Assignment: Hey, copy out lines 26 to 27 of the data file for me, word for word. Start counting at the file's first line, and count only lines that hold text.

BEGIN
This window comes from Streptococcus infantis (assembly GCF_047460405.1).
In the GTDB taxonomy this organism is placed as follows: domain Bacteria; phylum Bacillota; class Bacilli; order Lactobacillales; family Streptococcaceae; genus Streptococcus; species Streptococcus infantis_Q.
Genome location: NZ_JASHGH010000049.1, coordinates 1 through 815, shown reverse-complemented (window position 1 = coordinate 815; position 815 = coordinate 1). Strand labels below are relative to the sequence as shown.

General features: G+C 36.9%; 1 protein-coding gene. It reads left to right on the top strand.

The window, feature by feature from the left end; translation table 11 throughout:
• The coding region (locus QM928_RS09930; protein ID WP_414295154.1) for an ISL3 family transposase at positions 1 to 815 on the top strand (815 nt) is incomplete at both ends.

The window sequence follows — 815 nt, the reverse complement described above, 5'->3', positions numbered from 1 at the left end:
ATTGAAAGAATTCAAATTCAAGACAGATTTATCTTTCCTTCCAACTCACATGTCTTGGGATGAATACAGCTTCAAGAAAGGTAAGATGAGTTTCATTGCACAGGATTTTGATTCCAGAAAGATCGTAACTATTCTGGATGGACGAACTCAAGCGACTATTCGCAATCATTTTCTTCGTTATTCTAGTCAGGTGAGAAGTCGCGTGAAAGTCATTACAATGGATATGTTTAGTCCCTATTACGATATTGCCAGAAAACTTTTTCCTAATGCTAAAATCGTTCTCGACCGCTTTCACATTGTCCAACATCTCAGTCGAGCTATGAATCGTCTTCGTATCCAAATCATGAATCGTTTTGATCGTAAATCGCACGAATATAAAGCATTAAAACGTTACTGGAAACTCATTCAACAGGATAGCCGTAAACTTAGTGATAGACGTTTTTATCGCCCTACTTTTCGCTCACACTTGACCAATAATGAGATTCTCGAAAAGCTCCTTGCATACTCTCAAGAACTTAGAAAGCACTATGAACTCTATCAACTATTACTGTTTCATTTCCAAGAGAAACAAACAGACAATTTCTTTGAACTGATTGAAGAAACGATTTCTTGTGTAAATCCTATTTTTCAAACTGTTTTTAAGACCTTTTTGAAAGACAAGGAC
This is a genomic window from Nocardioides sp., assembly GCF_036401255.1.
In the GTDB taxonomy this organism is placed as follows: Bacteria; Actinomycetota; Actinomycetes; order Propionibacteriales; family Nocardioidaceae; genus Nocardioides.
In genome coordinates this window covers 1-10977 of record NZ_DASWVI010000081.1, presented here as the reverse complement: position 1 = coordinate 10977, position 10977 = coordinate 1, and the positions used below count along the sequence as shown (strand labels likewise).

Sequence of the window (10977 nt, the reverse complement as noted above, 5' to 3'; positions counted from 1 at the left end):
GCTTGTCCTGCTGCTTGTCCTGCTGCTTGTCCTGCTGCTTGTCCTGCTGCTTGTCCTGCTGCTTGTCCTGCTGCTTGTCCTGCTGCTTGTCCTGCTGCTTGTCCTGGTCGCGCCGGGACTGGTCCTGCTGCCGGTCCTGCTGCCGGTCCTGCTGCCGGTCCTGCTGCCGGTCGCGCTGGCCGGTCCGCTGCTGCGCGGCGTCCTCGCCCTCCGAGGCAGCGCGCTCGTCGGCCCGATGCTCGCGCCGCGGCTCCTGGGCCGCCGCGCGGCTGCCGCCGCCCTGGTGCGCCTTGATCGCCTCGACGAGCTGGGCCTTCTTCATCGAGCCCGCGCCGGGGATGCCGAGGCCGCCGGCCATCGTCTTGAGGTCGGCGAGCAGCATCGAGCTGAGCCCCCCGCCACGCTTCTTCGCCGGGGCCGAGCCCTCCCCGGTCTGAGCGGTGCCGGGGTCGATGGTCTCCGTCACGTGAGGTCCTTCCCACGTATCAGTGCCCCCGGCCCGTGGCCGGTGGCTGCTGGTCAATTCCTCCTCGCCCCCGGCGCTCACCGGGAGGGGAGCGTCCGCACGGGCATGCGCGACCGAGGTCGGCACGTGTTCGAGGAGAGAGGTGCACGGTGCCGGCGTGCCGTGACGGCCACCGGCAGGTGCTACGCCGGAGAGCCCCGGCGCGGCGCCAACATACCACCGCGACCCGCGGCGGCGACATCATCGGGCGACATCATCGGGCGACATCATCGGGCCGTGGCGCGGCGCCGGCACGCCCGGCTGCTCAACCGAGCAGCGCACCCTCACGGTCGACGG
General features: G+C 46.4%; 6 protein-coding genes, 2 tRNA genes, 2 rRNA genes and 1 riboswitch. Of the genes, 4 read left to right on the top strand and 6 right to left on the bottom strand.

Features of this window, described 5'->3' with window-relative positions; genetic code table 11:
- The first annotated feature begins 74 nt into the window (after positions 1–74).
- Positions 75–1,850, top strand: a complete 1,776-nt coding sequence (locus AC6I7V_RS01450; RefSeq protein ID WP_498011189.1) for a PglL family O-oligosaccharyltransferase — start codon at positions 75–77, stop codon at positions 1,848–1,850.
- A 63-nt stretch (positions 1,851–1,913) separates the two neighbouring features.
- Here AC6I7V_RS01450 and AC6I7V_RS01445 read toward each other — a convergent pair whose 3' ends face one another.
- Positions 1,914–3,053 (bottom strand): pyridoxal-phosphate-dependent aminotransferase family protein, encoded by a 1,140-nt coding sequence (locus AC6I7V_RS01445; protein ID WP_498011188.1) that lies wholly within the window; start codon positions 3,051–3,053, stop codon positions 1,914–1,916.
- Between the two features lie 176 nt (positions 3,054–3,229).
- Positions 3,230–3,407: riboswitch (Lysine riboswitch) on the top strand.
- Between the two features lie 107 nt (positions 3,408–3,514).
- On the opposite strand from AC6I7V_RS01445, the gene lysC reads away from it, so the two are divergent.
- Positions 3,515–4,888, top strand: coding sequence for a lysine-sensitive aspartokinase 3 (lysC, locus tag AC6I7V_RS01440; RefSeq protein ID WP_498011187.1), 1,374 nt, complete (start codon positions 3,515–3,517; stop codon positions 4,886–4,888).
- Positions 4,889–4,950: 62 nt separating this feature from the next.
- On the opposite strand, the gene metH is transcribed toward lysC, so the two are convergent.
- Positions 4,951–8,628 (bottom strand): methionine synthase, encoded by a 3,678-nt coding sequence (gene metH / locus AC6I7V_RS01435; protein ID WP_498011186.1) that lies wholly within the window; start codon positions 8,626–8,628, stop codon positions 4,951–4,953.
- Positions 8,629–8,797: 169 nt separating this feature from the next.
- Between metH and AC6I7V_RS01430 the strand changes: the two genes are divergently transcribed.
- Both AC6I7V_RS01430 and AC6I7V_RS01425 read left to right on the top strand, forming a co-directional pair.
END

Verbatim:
- Positions 4,889–4,950: 62 nt separating this feature from the next.
- On the opposite strand, the gene metH is transcribed toward lysC, so the two are convergent.